The bitters also stimulate the liver to release bile, a necessary product of fat digestion. Bile helps with the absorption of the fat-soluble vitamins A, D, and E. The bile also helps to clear the liver of toxins, excess cholesterol, and potential gallstones. Bitter herbs also help protect and repair the liver from the damage of hepatitis and cirrhosis.
In the pancreas, digestive enzymes are increased to fully break down nutrients so the body can absorb them better. This also helps to prevent gas and bloating from food that has gotten into the digestive tract not completely broken down.
With food allergies, most people tend to have allergic reactions to the incomplete breakdown of the protein molecules in particular foods. These undigested proteins react with the immune cells in the intestines creating an inflammatory response and an allergic reaction. This is particularly true of those with celiac disease and dairy allergies. Bitters helps to complete the nutritional breakdown of proteins in the digestive tract, helping to eliminate allergic, inflammatory reactions.
The pancreas also functions to release insulin in the body to help to regulate blood sugar. Bitters help stimulate proper release of insulin to help stabilize the body’s blood sugar levels.
All of these benefits show that in the long run, bitters should be an essential part of your daily diet, creating more effective digestion, better assimilation of nutrients, decreasing symptoms of gas, bloating, food allergies, irregular bowel movements, and healing inflammatory damage in the gut.
Bitters can be used for other alternative health remedies including chronic candidiasis, thyroid issues, and allergic conditions such as asthma, urticaria and eczema. Because many allergic reactions can also cause depression and anxiety (serotonin, the happy brain chemical is made in the gut), bitters can also help with this as well, helping you feel happier and less anxious.
How to incorporate bitters into your diet?
One of the best ways is the ‘whole food’ way—by eating more bitter greens such as watercress, arugula, mustard greens, chicory, dandelion, radicchio, and endive. Mix them in with your salads and enjoy their pungent taste and serious health benefits. As you get used to their strong flavor, add in greater amounts to salads, stir-fries and soups.
Many people enjoy a pre-dinner cocktail made with bitters, as in an aperitif. Although many bars still make drinks with the traditional Angostura bitters, Campari, or Peychaud’s bitters, there are several other varieties out there made from higher quality organic ingredients.
Tinctures are an easy way to incorporate bitters into your diet in a quick and easy way. Some of the better-quality tinctures include Urban Moonshine, which uses a delightful blend of organic, locally sourced herbs and spices and comes in three flavors—citrus, maple and ACV. Swedish bitters is a particular formula often found at your local health food store and is based on a traditional recipe of herbs created by a physician from the sixteenth century. Other bitters blends include Herb Pharm, Wise Women Herbals, Avena Botanicals, and Gaia Sweetish Bitters.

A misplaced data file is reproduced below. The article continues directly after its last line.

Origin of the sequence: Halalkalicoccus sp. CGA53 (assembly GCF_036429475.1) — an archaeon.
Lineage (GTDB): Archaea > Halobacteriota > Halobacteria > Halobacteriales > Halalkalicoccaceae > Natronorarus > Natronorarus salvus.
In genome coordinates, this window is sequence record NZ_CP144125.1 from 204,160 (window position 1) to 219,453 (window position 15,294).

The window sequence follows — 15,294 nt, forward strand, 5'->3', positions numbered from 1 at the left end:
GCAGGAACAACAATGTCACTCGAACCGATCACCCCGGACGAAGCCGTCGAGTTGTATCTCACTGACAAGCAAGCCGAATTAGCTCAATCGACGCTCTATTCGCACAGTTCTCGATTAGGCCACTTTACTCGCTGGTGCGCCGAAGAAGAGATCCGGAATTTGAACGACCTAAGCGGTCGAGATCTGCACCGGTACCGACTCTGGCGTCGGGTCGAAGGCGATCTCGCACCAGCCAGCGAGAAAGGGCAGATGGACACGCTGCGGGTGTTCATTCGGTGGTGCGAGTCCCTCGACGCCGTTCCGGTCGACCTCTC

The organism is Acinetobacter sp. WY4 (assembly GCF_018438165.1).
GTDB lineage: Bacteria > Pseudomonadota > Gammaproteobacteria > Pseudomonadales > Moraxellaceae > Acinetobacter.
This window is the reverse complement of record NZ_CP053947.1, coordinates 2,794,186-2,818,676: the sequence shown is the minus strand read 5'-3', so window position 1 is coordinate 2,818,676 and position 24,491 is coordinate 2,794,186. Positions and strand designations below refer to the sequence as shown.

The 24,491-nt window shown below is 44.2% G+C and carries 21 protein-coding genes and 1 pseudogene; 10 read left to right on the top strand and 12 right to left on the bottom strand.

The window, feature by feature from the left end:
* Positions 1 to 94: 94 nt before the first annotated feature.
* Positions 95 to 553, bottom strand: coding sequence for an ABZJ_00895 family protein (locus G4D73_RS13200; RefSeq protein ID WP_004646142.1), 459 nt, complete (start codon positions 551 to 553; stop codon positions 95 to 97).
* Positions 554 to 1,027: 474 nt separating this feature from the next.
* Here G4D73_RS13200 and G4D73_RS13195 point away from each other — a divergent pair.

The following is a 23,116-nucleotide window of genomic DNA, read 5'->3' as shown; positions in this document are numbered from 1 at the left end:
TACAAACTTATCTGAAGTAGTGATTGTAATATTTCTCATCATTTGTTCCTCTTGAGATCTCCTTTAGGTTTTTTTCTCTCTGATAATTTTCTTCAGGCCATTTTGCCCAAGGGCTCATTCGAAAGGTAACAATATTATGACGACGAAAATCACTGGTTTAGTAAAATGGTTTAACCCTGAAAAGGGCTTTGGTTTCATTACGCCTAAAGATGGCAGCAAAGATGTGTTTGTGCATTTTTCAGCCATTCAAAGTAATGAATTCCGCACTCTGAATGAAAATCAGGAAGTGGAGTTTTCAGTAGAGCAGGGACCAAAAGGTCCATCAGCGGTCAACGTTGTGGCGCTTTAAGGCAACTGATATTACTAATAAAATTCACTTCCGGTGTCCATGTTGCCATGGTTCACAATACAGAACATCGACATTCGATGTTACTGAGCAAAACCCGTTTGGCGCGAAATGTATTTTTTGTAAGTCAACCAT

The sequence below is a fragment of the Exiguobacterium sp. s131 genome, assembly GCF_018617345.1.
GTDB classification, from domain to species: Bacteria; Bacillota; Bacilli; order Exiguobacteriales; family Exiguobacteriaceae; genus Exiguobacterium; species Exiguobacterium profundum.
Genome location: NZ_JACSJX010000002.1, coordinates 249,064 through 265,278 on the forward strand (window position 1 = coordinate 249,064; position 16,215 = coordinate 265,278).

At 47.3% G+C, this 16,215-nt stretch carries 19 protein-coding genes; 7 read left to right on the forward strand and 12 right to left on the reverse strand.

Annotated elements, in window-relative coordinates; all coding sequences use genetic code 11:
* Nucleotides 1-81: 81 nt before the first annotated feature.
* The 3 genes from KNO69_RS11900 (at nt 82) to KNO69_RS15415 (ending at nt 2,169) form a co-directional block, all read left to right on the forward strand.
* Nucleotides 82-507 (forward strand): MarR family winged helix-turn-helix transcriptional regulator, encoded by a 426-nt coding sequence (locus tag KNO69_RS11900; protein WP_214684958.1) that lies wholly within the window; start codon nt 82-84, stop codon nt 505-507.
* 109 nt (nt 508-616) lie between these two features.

When to Avoid Bitters
According to Dr. Mercola, while generally safe when taken as directed, bitters should not be taken by:
- Pregnant women
- People with serious erosive or ulcerative conditions of the gastrointestinal tract
- Chronic respiratory congestion
- Poor blood circulation
- Depressed metabolism
Side effects are rare, but you may experience mild symptoms of a detox when starting bitters:
- Muscle aches
- A feeling of general malaise, likely due to detoxification of the liver.
- Check with your doctor if you are on medication. Bitters can cause increased absorption of medications.
And be careful—there is such a thing as ‘too much of a good thing’. At high dosages, bitters may have an opposite effect, inhibiting gastric secretions and suppressing appetite rather than improving them. Overdosing can cause nausea and vomiting, and in extreme cases may lead to death.
McMullen, et al, (2015). Bitters: Time for a New Paradigm. Retrieved from https://www.ncbi.nlm.nih.gov/pmc/articles/PMC4446506/
Bergner P. “Gastrointestinal: Leaky gut, molecular mimicry, microchimerism, and autoimmunity.” Medical Herbalism 9(4):14-17
Mercola, J. (August 2018). The Benefits of Bitters. Retrieved from https://articles.mercola.com/sites/articles/archive/2018/08/20/benefits-of-bitters.aspx
Charles-Davies, D. (February, 2018). Bitters: The Revival of a Forgotten Flavor. Westin A. Price Foundation. Retrieved from